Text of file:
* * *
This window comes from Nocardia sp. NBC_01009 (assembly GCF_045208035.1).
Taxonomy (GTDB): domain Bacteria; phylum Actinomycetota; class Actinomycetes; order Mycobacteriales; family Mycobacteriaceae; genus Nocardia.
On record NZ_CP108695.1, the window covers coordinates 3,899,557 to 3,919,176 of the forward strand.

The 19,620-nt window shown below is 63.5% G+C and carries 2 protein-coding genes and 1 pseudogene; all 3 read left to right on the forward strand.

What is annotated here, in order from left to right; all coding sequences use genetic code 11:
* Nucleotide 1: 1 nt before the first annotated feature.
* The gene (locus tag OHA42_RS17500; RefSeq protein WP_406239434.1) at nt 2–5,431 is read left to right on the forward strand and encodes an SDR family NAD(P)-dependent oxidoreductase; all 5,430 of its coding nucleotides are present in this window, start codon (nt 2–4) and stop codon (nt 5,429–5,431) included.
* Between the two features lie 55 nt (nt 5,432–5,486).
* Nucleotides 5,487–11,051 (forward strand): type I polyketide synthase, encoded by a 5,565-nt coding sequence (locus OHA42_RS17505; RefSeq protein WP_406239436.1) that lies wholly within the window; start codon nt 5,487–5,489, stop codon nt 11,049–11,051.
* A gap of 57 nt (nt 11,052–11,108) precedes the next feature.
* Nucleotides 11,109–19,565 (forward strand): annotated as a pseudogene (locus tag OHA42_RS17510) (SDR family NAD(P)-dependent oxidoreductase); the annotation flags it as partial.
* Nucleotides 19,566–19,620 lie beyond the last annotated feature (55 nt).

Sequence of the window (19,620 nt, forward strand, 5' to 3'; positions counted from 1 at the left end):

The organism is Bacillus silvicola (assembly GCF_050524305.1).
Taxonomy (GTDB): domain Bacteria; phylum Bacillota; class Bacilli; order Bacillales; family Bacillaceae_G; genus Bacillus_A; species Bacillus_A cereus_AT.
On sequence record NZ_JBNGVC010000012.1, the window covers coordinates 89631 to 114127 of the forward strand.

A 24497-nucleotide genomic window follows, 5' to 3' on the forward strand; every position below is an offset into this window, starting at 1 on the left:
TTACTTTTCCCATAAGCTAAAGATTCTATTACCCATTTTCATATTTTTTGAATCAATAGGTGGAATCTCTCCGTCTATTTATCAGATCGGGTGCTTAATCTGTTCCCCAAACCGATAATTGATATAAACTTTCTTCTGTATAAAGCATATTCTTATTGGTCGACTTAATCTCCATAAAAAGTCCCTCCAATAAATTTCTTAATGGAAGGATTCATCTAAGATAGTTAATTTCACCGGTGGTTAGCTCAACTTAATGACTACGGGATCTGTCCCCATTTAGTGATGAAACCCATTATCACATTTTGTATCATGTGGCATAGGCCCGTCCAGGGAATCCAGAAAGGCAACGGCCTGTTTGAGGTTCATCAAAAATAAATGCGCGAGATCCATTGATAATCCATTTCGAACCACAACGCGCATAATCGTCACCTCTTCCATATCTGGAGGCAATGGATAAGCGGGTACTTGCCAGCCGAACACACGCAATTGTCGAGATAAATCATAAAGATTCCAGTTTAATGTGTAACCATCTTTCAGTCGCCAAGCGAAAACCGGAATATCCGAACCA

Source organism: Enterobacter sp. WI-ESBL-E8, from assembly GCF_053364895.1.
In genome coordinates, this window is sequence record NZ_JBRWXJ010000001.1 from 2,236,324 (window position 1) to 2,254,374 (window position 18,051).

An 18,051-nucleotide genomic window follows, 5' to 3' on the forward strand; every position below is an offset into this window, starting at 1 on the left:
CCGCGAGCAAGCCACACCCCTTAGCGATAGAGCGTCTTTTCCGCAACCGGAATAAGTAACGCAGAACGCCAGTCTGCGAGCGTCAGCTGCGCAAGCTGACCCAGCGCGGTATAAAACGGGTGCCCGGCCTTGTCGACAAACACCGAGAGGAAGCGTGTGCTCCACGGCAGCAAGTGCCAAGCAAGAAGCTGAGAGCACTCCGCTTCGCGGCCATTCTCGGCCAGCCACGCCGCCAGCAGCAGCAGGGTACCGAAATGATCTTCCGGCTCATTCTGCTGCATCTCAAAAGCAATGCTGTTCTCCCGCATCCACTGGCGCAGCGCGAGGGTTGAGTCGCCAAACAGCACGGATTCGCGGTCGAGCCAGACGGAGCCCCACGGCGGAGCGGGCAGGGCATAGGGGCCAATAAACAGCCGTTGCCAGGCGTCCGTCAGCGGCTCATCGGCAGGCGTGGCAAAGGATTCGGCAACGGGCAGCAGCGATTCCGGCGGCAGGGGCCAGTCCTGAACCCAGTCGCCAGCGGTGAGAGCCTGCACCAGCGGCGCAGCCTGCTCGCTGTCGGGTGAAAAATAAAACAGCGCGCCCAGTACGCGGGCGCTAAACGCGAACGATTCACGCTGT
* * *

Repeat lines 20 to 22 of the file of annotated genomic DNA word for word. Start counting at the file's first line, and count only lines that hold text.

In genome coordinates, this window is sequence record NZ_JBRWXJ010000001.1 from 2,236,324 (window position 1) to 2,254,374 (window position 18,051).

An 18,051-nucleotide genomic window follows, 5' to 3' on the forward strand; every position below is an offset into this window, starting at 1 on the left:
CCGCGAGCAAGCCACACCCCTTAGCGATAGAGCGTCTTTTCCGCAACCGGAATAAGTAACGCAGAACGCCAGTCTGCGAGCGTCAGCTGCGCAAGCTGACCCAGCGCGGTATAAAACGGGTGCCCGGCCTTGTCGACAAACACCGAGAGGAAGCGTGTGCTCCACGGCAGCAAGTGCCAAGCAAGAAGCTGAGAGCACTCCGCTTCGCGGCCATTCTCGGCCAGCCACGCCGCCAGCAGCAGCAGGGTACCGAAATGATCTTCCGGCTCATTCTGCTGCATCTCAAAAGCAATGCTGTTCTCCCGCATCCACTGGCGCAGCGCGAGGGTTGAGTCGCCAAACAGCACGGATTCGCGGTCGAGCCAGACGGAGCCCCACGGCGGAGCGGGCAGGGCATAGGGGCCAATAAACAGCCGTTGCCAGGCGTCCGTCAGCGGCTCATCGGCAGGCGTGGCAAAGGATTCGGCAACGGGCAGCAGCGATTCCGGCGGCAGGGGCCAGTCCTGAACCCAGTCGCCAGCGGTGAGAGCCTGCACCAGCGGCGCAGCCTGCTCGCTGTCGGGTGAAAAATAAAACAGCGCGCCCAGTACGCGGGCGCTAAACGCGAACGATTCACGCTGT